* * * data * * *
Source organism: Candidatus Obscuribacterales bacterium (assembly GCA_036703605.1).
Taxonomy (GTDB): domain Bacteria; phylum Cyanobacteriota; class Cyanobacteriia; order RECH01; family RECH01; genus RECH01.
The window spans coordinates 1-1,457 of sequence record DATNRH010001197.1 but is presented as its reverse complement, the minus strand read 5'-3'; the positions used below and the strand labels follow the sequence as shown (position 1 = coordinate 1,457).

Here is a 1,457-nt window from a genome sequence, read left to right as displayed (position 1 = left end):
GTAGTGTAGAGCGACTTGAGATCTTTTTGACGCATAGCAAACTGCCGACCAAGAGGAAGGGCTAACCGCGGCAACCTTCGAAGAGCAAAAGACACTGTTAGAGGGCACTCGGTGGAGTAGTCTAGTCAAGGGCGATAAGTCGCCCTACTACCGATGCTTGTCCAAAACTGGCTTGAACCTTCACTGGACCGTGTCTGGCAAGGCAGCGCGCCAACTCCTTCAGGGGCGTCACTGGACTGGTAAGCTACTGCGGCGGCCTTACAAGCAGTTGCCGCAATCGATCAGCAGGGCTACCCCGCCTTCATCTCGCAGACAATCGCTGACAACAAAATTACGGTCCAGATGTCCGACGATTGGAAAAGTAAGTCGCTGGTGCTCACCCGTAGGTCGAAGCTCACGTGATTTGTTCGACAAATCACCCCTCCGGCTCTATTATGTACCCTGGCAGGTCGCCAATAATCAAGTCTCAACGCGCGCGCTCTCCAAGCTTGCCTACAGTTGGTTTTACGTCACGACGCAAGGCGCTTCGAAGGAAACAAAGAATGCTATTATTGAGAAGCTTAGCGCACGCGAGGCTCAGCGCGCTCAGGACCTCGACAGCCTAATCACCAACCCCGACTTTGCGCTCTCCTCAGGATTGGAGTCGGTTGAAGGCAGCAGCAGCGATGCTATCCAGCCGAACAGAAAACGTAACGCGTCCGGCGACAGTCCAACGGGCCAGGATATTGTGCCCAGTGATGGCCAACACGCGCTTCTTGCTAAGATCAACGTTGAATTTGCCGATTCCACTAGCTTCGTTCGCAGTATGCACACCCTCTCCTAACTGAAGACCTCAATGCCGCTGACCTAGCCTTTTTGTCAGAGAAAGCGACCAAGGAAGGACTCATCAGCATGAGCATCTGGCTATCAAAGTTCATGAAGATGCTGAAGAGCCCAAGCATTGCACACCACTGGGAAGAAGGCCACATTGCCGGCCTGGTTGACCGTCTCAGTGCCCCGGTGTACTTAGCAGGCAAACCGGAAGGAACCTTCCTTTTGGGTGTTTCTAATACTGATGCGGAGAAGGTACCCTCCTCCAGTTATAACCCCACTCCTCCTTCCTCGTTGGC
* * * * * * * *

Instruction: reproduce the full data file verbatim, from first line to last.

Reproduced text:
Source organism: Candidatus Obscuribacterales bacterium (assembly GCA_036703605.1).
Taxonomy (GTDB): domain Bacteria; phylum Cyanobacteriota; class Cyanobacteriia; order RECH01; family RECH01; genus RECH01.
The window spans coordinates 1-1,457 of sequence record DATNRH010001197.1 but is presented as its reverse complement, the minus strand read 5'-3'; the positions used below and the strand labels follow the sequence as shown (position 1 = coordinate 1,457).

Here is a 1,457-nt window from a genome sequence, read left to right as displayed (position 1 = left end):
GTAGTGTAGAGCGACTTGAGATCTTTTTGACGCATAGCAAACTGCCGACCAAGAGGAAGGGCTAACCGCGGCAACCTTCGAAGAGCAAAAGACACTGTTAGAGGGCACTCGGTGGAGTAGTCTAGTCAAGGGCGATAAGTCGCCCTACTACCGATGCTTGTCCAAAACTGGCTTGAACCTTCACTGGACCGTGTCTGGCAAGGCAGCGCGCCAACTCCTTCAGGGGCGTCACTGGACTGGTAAGCTACTGCGGCGGCCTTACAAGCAGTTGCCGCAATCGATCAGCAGGGCTACCCCGCCTTCATCTCGCAGACAATCGCTGACAACAAAATTACGGTCCAGATGTCCGACGATTGGAAAAGTAAGTCGCTGGTGCTCACCCGTAGGTCGAAGCTCACGTGATTTGTTCGACAAATCACCCCTCCGGCTCTATTATGTACCCTGGCAGGTCGCCAATAATCAAGTCTCAACGCGCGCGCTCTCCAAGCTTGCCTACAGTTGGTTTTACGTCACGACGCAAGGCGCTTCGAAGGAAACAAAGAATGCTATTATTGAGAAGCTTAGCGCACGCGAGGCTCAGCGCGCTCAGGACCTCGACAGCCTAATCACCAACCCCGACTTTGCGCTCTCCTCAGGATTGGAGTCGGTTGAAGGCAGCAGCAGCGATGCTATCCAGCCGAACAGAAAACGTAACGCGTCCGGCGACAGTCCAACGGGCCAGGATATTGTGCCCAGTGATGGCCAACACGCGCTTCTTGCTAAGATCAACGTTGAATTTGCCGATTCCACTAGCTTCGTTCGCAGTATGCACACCCTCTCCTAACTGAAGACCTCAATGCCGCTGACCTAGCCTTTTTGTCAGAGAAAGCGACCAAGGAAGGACTCATCAGCATGAGCATCTGGCTATCAAAGTTCATGAAGATGCTGAAGAGCCCAAGCATTGCACACCACTGGGAAGAAGGCCACATTGCCGGCCTGGTTGACCGTCTCAGTGCCCCGGTGTACTTAGCAGGCAAACCGGAAGGAACCTTCCTTTTGGGTGTTTCTAATACTGATGCGGAGAAGGTACCCTCCTCCAGTTATAACCCCACTCCTCCTTCCTCGTTGGC